Here is a simple photography tip that any photographer of any skill level can use to immediately see better results.
When someone asks me “how can i take better photos….?” my first tip is – Don’t make this common mistake:
…Pointing the camera into the main light source.
This is one rookie mistake I see all the time. It invariably results in dark, underexposed, and/or grainy photos.
Your camera is trying its best to get a good photo, but without reasonable lighting, you are giving it an impossible task.
So here is the tip:
1. Look around: where is the main light source coming from?
2. Keep that main light over your shoulder.
You will get far better lighting on the subject you are trying to shoot.
A Practical Demonstration:
Here’s an example of 4 different ways you could take a snapshot indoors, using the available light (no flash).
Only the camera and subject position has changed. Lighting has remained the same.
All shot in fully automatic mode. I just pressed the button.
Look at the first shot: (A) The window is the main light. It’s behind the subject. So the light is coming from behind the subject. This is known as back-lighting.
You could try to boost the camera exposure. But it would still be a lousy picture because the light just isn’t very flattering. (the face is in shadow).
You should be able to see that as we gradually turn around – the quality of the portrait improves dramatically. The subject now faces towards the light. The lighting changes from awkward backlighting to simple front lighting.
To summarize the results:
- A: Back-lighting. Terrible.
- B. Angled back-lighting. Still Terrible. (unless your aiming for super moody drama)
- C. Side-lighting. Pretty good. (Can be a bit dramatic. Not always flattering for every face type.)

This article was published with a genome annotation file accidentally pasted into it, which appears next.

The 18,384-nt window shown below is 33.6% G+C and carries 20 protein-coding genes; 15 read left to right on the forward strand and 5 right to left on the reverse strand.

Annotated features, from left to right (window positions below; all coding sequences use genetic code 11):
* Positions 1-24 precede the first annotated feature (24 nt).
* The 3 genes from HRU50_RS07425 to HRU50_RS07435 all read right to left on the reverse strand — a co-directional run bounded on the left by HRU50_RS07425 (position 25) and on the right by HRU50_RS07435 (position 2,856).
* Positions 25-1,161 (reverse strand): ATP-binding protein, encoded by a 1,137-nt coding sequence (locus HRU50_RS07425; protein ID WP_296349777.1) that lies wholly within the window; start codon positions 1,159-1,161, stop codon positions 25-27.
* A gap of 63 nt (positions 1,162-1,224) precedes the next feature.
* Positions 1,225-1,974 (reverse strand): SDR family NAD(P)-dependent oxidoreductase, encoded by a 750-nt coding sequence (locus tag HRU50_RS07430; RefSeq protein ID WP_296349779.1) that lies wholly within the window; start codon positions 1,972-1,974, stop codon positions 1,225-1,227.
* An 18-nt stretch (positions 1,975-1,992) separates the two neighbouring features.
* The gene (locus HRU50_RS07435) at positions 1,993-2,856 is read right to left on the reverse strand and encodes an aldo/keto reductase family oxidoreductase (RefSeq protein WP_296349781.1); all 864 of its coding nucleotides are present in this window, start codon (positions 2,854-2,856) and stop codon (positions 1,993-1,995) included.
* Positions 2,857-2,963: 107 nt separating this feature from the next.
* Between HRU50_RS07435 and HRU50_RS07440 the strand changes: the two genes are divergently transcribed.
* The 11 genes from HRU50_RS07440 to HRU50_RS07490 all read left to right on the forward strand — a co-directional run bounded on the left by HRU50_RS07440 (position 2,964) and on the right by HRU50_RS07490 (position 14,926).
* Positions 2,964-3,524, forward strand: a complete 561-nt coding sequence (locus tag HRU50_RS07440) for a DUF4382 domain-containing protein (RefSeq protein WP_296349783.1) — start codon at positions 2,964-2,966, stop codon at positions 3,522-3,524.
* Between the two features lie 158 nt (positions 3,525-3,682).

- D. Slightly angled front lighting. Great. Best lighting for most faces.
There is no “Bad” light.
I see people attempting to take photos in “bad” lighting all. the. time. But it’s not really bad lighting at all, it’s simply a failure to seek a better angle on the subject.
Here’s a typical scenario I saw yesterday at a cafe. I watched a diner pass her phone across the table – to a buddy – to take her photo. Their table was in front of a huge window, which flooded the cafe with lovely light. But I know that photo would have turned out poorly. Why? because the one getting her photo taken had her back to the window – the main light source.
What should they have done?
They could have simply swapped places : so that she was now facing the light.
Or both could have sat “side-on” to the window, to create a side-lighting situation. (like in the 3rd frame of the sample shots: “C”)
Doing either of those simple things, would have transformed the “bad” back-lighting into lovely portrait lighting.
The main light source could be anything.
The main light source doesn’t have to be a window. It could be a table lamp, or a ceiling light. It might be the sun, or the brightest portion of a cloudy sky. There may be more than one light source – but there is usually one main one. And it is usually coming from one general direction.
Whatever the source, you make your job far more difficult if you try to shoot pointing into that light source. (It’s not impossible…but it is an advanced technique. It requires pro camera gear and lighting).
Back-lighting throws your subjects face into shadow, which is rarely flattering.
When you are using your smartphone, and especially indoors, you really do need to try to maximise the available light.
Photography is not about the camera, its about the light.
Understanding light is central to getting better photos. There are many different characteristics of light… but the most basic thing to consider is: direction.
Where is the light actually coming from?
This line of thinking is the first and most important step in the journey to taking better photos.
PS: This tip is for the most common subject we point our cameras at: people and portraits. For other subjects, like food photography.. some angled/back-lighting can be ideal. (but that’s a whole other topic!) -GM